13. AMINES – LONG ANSWER TYPE QUESTIONS
Q. 1. Explain the following:
(i) Aniline dissolves in aqueous HCl.
(ii) Amines are stronger bases than ammonia.
(iii) Aniline is a weak base than ethylamine.
(iv) The amino group in ethylamine is basic whereas that in acetamide is not basic.
(v) Cyclo hexylamine is a stronger base than aniline.
Ans⇒ (i) The solubility of C6H5NH2 in dil. HCl is due to the formation of water soluble salt.
C6H5NH2 + H3+ + Cl– → C6H5NH3+Cl– + H2O Anilinium chloride
(ii) Amines have electron repelling group which increase the electron density on nitrogen, while ammonia has no such group.
(iii) In aniline the electron pair of nitrogen atom is delocalised due to resonance and hence lesser available for protonation while ethylamine does not undergo resonance.
(iv) In amides the lone pair of electrons on nitrogen atom is delocalised and hence less available for protonation than in amines where no resonance is possible and thus
acetamide is a weaker base than ethylamine.
(v) Aniline is weaker base than cyclohexylamine because of resonance while there is no resonance in cyclohexylamine.
Q. 2. (i) Write str amines corresponding to t C4H11N.
(ii) Write IUPAC names of
(iii) What type of isomeri different pairs of amines?
Ans⇒ Eight isomeric amines are Possible
Q. 3. Arrange the following in increasing order of their basic strength:
(i) C2H5NH2, C6H5NH2, NH3, C6H5CH2NH2 and (C2H5)2NH
(ii) C2H5NH2, (C2H5)2NH, (C2H5)3N, C6H5-NH2
(iii) CH3NH2, (CH3)2 NH, (CH3)3N, C6H5NH2, C6H5 CH2NH2
Ans⇒ (i) (C2H5)2NH > C2H5NH2 > C6H5CH2NH2 > NH3 > C6H5NH2
(ii) (C2H3)2NH > (C2H5)3N > C2H5NH2 > C6H5NH2
(iii) (CH3)2NH > CH3NH2 > (CH3)3N > C6H5CH2NH2 > C6H5NH2
Q. 4. Write common name of the following compounds :
Ans⇒ (i) o-amine benzoic acid.
(ii) p-methoxy aniline (or p-anisidine).
(iv) Sec-butyl dimethy lamine.
Q. 5. Explain the following reactions by taking one suitable example in each case :
(i) Hoffman’s bromamide reaction
(ii) Gattermann’s reaction
(iii) Carbylamine reaction
(v) Coupling reaction
(viii) Gabriel phthalimide synthesis
Ans⇒ (i) Hoffman’s Bromamide Reaction : When an amide (aliphatic or aromatic) is treated with bromine in alkali solution, it is converted to a paimary amine that has one carbon atom less than the starting amide.
RCONH2 RNH2 + Na2CO3 + 2NaBr + 2H2O Aliphatic Amide
C6H5CONH2 C6H5NH2 + Na2CO3 + 2NaBr + 2H2O
Aromatic amide Aniline
This reaction is extremely useful for stepping down (or descending) homologous series.
(ii) Gattermann’s reaction: When benzene ring and diazonium salt is treated with Cu/HCl or Cu/HBr, chlorobenzene or bromobenzene is formed. The yield is about 40%.
(iii) carbylamine reaction : Both aliphatic and aromatic primary amines when warmed with chloroform and an alcoholic solution of KOH produce isocyanides or carylamines which have an unpleasant odour.
R-NH2 + CHCl3 + 3 KOH (alc.) R-N C
.1° amine +3KCl + 3 H2O
In contrast, secondary and tertiery amines (both aliphatic and aromatic) do not give this test.
(iv) Diazotisation : The reaction of converting aromatic primary amines into diazonium salts with a cold (273-278K) solution of nitrous acid is called diazotisation.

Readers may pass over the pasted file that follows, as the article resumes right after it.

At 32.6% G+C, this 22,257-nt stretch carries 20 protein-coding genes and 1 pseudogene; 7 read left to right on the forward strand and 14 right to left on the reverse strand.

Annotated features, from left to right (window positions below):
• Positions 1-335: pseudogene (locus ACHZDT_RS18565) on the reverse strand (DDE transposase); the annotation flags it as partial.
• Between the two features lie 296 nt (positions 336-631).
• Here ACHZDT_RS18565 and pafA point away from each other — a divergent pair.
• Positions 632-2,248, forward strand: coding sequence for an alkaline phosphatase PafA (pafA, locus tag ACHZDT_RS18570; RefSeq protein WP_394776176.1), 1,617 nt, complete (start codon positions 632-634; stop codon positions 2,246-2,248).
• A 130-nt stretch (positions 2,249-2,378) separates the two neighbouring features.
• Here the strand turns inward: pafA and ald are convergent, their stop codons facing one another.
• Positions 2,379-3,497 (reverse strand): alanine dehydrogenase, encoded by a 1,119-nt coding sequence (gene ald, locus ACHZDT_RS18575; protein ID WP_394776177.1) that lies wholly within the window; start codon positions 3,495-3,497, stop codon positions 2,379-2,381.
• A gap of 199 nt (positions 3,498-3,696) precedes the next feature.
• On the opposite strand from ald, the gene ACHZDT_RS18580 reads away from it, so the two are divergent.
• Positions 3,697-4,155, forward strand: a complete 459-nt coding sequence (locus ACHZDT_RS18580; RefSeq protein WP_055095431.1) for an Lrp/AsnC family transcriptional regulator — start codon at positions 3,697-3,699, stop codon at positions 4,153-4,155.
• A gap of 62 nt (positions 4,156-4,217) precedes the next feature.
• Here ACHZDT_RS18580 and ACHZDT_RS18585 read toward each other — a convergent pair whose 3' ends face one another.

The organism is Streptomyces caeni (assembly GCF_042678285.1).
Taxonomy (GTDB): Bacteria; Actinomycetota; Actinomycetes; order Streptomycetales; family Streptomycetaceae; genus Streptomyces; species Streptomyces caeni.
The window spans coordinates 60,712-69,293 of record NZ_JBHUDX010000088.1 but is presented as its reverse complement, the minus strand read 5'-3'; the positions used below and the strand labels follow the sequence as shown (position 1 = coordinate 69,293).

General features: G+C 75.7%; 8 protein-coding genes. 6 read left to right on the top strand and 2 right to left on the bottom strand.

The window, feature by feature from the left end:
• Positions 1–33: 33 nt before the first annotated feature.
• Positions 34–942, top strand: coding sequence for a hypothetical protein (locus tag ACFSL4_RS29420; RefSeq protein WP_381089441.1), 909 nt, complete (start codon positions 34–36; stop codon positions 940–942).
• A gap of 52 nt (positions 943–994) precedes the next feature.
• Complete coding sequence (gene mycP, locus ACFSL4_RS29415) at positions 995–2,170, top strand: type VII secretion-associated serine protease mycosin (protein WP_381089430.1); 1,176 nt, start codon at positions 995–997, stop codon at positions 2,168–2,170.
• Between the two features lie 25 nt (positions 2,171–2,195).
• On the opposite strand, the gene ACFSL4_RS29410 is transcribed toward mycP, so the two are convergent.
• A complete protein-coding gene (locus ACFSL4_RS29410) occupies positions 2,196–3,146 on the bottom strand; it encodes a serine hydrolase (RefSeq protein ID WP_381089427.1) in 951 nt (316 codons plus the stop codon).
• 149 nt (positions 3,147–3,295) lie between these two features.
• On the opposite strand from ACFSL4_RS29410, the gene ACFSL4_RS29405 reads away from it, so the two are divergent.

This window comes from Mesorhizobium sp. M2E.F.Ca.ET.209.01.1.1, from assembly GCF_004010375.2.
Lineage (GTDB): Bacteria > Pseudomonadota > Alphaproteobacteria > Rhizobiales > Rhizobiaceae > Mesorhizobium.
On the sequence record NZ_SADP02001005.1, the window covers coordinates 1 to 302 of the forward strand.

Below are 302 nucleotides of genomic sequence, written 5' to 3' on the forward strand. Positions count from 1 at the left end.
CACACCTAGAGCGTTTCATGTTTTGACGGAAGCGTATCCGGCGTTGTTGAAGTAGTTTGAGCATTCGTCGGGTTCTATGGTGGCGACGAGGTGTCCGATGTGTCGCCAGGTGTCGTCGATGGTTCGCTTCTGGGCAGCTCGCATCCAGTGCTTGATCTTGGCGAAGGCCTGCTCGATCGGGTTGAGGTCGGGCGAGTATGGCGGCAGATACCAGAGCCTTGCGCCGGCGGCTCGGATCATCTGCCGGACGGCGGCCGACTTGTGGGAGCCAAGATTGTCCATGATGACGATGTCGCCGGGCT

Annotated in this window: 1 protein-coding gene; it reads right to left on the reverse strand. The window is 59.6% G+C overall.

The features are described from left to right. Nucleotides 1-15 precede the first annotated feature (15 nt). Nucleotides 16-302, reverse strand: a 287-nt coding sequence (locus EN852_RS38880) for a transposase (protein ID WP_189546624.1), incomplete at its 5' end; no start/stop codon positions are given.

(v) Coupling Reaction : Arenediazonium salts react with highly reactive (i.e., electron-rich) aromatic compounds such as phenols and amines to form brightly coloured azo compounds.
Ar – N = N – Ar.
(vi) Ammonolysis : Reactions of an alkyl halide (R – X) with an alcoholic solution of ammonia giving a mixture of 1°, 2°, 3° amines and quaternary salt is called ammonolysis.
R – X + HNH2 R – NH2 + HX
If R – X is used in excess, a mixture of 1°, 2°, 3° amines along with some quarternary ammonium salts is obtained.
It is a typical nucleophilic substitution reaction.
(vii) Acetylation : The replacement of an active hydrogen of alcohols, phenols or amines with an acyl group (RCO) to form the corresponding esters or amides is called acetylation. Acetylation is carried out in the presence of a base like pyridine, dimethylaniline etc. by acetyl chloride or acetic anhydride.
CH3COCl + C2H5OH CH3COOC2H5+ HCl
Acetyl chloride ethanol Ethyl acetate
.(CH3CO)2O + C2H5NH2 → CH3CONHCH2CH3 + CH3COOH
Acetic Ethylamine N-Éthylacetamide anhydride
(viii) Gabriel’s phthalmide synthesis : In this reaction phthalimide is converted into its potassium salt by treating it with alcoholic KOH. Then potassium phthalimide is heated with an alkyl halide to yield on N alkyl phthalimide which is hydrolysed to phthalic acid and a primary amine by heating with HCl or KOH solution. This synthesis is very useful for the preparation of pure aliphatic primary amines.
Q. 6. How is anilline prepared commercially ? Describe carbylamine test for primary amines.
Ans⇒ Aniline is prepared commercially by the reduction of nitrobenzene using iron and hydrochloric
Fe + 2HCl → FeCl2 + 2H] × 3
C6H5NO2 + 6H → C6H5NH2 + 2H2O
C6H5NO2 + 3Fe + 6HCl + C6H5NH2 + 3FeCl2 + 2H2O
Because of the presence of hydrochloric acid in the reaction mixture actually aniline hydrochloride (C6H5NH3 + Cl–) is obtained. This on treatment with aqueous soudium carbonate gives aniline.
Q. 7. Write IUPAC name of following and classify them into primary, secondary and tertiary amines :
(i) (CH3)2 CHNH2
(iv) (CH3)3 CNH2
Ans⇒ (i) (CH3)2 CHNH2 : 1-amino-1-methyl propane (primary)
(ii) CH3 (CH2)2 NH2
1-amino propane (primary)
methyl isopropyl amine (secondary)
(iv) (CH3)3 CNH2
N-Methyl benzenamine (secondary)
(vi) (CH3CH2)2 NCH3
Diethyl methyl amine (tertiary)
(vii) m-Br CGH NH2
3-isobromo aniline (primary)
Q. 8. How will you prepare :
(i) Benzylamine by Gabriel Pthalimide synthesis.
(ii) Benzylamine from benzene ?